I don’t know about you, but I like eccentric or kooky people. People slightly out of step with the rest of society. That’s not to say I’m into freaks or weirdoes. I admire people who march to different drummers, and not those with Alice Cooper blasting away inside their heads. I also like really wacky animals like: aye-ayes, gerenuks, dugongs, and Gobi jerboas. These animals, like many others, are considered strange because of their unusual appearances. But my absolute favorite kooky animal is a creature that looks sort of ordinary (like a big chubby ground hog) but has some really unique and wacky characteristics. The wombat. THE WOMBAT, you scream. Yep, wombats. They’re one of the kookiest creatures on earth. For starters, they are members of the Vombatidae family. Say what? you yell. Vombatidae is sub category of marsupials, and as best as I can tell wombats are the only creatures in that category. How’s that for being different, they are in their own category of mammals. Enough of this. Let’s talk about why they are the strangest of all of nature’s really strange creatures. First off, wombats burrow extensive tunnel systems with their two prominent front teeth and front legs. You heard me right, their teeth. I don’t know how big their tunnel systems are, but a single wombat will occupy and protect up to 57 acres of land. Secondly, mama wombat has a backward pouch so baby wombat doesn’t get buried in dirt while mama’s digging, which is most of the time. Imagine that, a pouch with the opening in the back rather that the front. Is that strange enough for you? How about the fact that wombats have an extraordinarily slow metabolism. It takes a wombat between 8 to 14 days to complete the digestion of their herbivore diet. Can you believe that? They take two weeks to digest a blade of grass, a chunk of bark, or a root. As you’d expect with that metabolism, they are generally very slow. But threaten a wombat and he or she can reach up to 25 mph for 90 seconds or so. That’s equal to the top speed of a charging elephant I’m sure you’ve all heard the expression “hard-ass.” (I used to work for one, but that’s another story.) Well, wombats have the hardest asses in the animal kingdom. Their hard asses and lack of tails are their primary defenses against dingos and Tasmanian devils. When a predator follows a wombat into its tunnel the predator can’t bite or get a hold of the harden cartilage rear-end of the wombat. Wombats actually use their butts to block their tunnels from attackers. That’s their total defense, a very hard ass..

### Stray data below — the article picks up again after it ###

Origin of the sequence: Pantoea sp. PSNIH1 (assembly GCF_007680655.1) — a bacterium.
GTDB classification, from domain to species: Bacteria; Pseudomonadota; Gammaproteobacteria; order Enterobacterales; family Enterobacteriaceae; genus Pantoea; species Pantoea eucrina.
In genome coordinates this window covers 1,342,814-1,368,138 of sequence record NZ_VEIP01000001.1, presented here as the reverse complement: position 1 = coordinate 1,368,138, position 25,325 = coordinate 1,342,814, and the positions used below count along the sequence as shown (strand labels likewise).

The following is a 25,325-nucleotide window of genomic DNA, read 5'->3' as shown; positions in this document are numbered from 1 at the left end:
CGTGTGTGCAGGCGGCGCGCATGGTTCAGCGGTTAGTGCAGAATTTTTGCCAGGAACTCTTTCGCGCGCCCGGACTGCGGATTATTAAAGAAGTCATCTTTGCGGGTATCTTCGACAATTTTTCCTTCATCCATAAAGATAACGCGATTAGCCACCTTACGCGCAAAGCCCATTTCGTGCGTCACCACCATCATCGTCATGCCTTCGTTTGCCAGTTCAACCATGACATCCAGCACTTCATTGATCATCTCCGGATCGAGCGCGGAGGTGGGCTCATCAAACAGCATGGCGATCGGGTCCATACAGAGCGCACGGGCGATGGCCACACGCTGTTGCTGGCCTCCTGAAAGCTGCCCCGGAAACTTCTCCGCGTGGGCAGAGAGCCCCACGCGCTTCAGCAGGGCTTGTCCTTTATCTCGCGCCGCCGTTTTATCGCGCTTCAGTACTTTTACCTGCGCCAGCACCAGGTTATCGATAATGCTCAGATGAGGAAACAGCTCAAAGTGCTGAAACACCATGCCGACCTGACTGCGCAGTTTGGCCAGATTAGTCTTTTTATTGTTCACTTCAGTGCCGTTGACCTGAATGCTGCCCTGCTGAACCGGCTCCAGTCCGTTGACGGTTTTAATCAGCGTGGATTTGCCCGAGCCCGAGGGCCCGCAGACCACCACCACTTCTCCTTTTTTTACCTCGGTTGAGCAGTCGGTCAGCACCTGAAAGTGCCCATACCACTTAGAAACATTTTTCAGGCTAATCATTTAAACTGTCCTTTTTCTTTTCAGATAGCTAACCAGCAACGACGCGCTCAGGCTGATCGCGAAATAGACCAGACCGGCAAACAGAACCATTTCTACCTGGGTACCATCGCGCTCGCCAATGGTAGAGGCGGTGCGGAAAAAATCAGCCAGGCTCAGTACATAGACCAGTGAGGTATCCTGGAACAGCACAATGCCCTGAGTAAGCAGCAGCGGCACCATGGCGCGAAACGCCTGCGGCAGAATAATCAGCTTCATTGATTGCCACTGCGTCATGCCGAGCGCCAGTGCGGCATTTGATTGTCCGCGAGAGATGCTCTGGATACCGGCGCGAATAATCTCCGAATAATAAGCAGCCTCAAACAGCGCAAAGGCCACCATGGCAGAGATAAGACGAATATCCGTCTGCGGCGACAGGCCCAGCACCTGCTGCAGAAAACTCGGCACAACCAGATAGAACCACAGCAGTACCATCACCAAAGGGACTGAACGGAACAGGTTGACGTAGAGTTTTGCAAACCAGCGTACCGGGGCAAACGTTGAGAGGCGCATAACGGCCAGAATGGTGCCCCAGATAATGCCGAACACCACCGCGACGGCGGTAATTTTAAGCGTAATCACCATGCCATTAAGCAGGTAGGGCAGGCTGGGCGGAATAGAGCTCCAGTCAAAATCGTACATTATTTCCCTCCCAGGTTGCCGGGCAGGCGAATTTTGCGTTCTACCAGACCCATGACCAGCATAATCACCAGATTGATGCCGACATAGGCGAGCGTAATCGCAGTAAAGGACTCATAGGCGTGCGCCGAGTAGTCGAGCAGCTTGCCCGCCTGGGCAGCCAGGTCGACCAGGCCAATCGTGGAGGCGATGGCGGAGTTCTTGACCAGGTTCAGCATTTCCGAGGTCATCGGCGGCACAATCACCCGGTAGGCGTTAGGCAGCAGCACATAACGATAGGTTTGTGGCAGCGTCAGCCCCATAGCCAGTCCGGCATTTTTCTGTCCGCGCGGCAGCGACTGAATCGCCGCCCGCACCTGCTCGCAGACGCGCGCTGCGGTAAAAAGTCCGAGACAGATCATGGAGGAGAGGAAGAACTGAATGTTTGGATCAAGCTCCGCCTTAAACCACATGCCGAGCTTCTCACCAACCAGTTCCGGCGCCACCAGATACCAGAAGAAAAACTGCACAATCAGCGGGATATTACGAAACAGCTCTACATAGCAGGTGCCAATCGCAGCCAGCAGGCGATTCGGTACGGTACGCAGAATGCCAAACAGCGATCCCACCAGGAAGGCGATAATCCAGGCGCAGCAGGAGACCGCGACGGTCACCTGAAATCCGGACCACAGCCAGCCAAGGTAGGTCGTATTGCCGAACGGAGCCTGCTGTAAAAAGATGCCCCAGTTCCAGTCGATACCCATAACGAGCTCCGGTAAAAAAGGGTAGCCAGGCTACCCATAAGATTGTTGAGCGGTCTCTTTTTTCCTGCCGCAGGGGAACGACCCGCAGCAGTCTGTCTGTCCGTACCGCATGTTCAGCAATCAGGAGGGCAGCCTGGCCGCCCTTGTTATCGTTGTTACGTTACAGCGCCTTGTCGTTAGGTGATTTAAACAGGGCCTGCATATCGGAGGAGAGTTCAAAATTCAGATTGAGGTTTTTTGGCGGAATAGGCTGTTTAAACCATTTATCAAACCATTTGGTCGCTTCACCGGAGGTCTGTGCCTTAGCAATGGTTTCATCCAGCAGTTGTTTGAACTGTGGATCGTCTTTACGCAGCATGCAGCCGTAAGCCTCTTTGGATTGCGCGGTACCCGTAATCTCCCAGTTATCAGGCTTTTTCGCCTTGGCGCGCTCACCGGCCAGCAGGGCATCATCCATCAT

If that’s not strange enough. Wombats are the only creature I know that walk across rivers and streams. Walk across? you scream. No, they can’t walk on water; they walk all the way across on the bottom. On the river bottom. Wombats poop is cube shaped. Yep, cubes. Their long digestive process takes all of the moisture out of their food, leaving a compact and smelly cube of scat. And the lack of muscle contractions in the wombat’s rectum fails to shape this cubic poop into the usual cylindrical shape. Cubic poop? There you have it. If you’re into out-of-the-ordinary things, you can join me as a fellow wombataphile. Postscript - Oh yeah, if you can’t get to Australia anytime soon, you can see wombats at the San Diego Zoo. You won’t see a wombat blocking a tunnel with his hard ass, or crossing a stream on the bottom, but will see a lot of cubic poop. Oh well.